Mahila bank idea great, should serve purpose, says expert
The first branch of Bharatiya Mahila Bank (BMB), India’s newest public sector bank, will have to tread boldly to distinguish itself from the all-women branches of commercial banks, said Dr Charan Singh, RBI Chair professor, Indian Institute of Management, Bangalore (IIMB).
In an interview, he suggested the bank, inaugurated by Prime Minister Manmohan Singh on Tuesday, design banking products exclusively for women.
He was, however, sceptical about the location of its first branch: an upmarket, commercial centre in Mumbai.
The BMB focuses on lending predominantly to women, but does not restrict account opening by men. Usha Ananthasubramanian, MD of the BMB, said the bank, with its headquarters in Delhi, plans to lend to businesses either managed by women or making products for them.
Singh, who has served as senior economist at the International Monetary Fund (IMF) and director of Reserve Bank of India (RBI), said the bank would have to work towards true financial inclusion.
In an all-women’s branch of a commercial bank, general products are designed for people across the country. But at the BMB, perhaps there will be synergy between those who design products and those who use them at the grassroots, he felt.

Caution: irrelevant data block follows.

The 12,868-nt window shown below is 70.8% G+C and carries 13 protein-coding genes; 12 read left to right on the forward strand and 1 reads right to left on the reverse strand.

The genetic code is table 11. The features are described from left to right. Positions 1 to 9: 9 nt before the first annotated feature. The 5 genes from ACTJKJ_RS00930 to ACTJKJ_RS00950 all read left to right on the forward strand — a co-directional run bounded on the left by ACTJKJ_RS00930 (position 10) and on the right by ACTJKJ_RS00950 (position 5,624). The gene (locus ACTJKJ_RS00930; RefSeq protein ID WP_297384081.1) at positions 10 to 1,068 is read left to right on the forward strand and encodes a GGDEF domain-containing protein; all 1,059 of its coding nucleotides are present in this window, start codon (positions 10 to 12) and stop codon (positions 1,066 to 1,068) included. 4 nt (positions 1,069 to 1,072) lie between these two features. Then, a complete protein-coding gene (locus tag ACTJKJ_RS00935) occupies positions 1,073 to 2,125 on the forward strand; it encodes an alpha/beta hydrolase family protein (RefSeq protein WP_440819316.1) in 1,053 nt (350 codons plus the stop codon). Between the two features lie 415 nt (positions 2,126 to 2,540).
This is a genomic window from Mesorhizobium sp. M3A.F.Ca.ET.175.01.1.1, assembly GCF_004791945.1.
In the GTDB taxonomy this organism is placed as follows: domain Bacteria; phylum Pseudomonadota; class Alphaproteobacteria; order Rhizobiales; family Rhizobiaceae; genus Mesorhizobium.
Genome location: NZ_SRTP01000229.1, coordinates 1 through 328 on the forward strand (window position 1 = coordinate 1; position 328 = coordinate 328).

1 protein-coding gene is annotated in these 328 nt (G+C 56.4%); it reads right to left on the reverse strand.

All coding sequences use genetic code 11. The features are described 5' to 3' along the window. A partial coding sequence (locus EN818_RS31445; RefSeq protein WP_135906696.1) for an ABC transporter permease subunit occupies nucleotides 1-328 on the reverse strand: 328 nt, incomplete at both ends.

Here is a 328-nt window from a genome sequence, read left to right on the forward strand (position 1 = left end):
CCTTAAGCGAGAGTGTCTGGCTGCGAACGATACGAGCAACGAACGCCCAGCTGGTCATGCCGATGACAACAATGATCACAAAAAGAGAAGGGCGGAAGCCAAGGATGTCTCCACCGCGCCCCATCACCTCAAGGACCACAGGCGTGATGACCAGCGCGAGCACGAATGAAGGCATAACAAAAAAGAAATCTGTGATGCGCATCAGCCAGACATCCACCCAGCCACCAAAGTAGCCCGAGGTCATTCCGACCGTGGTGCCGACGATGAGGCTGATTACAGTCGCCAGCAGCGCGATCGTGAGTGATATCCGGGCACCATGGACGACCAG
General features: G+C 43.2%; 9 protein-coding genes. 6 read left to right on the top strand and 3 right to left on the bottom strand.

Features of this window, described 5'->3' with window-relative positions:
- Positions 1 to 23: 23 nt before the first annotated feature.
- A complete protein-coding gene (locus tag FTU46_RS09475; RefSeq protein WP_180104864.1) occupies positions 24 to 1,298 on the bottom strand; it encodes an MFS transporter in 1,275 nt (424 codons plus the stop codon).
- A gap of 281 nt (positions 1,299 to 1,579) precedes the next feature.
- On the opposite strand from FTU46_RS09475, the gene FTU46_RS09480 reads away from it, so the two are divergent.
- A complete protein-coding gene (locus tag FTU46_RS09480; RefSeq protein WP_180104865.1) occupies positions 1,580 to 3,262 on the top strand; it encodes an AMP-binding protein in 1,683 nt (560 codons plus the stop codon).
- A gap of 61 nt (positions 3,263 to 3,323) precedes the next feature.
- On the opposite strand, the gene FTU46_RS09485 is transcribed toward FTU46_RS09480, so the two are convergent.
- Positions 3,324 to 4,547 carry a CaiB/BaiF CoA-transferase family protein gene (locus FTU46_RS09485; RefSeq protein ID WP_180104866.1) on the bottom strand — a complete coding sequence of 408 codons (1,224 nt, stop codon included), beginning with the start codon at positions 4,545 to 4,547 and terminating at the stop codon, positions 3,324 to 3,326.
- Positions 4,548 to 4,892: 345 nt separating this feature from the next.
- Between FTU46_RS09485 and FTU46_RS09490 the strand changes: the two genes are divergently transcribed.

‘Women Manage Finance Better’
He believes women manage finances better, and the new bank could show lower non-performing assets than general banks.
“I would like to go back to the times of Mahatma Gandhi who said if you educate a woman, you educate a family,” he said, supporting the idea of subsidies for women entrepreneurs.
Only Pakistan and Ethiopia have experimented with all-women banks. But sooner or later, such banks recruit men and that defeats the very purpose of an all-women’s bank, he observed.
‘Open Branches in Rural Areas’
“The first branch was inaugurated in a very elite place in South Mumbai and in a very elite building. I don’t think the objective of financial inclusion will be served by opening a branch in such an area,” he said.
He urged the bank to set up branches in rural areas, especially in places where commercial and co-operative banks hesitate to operate.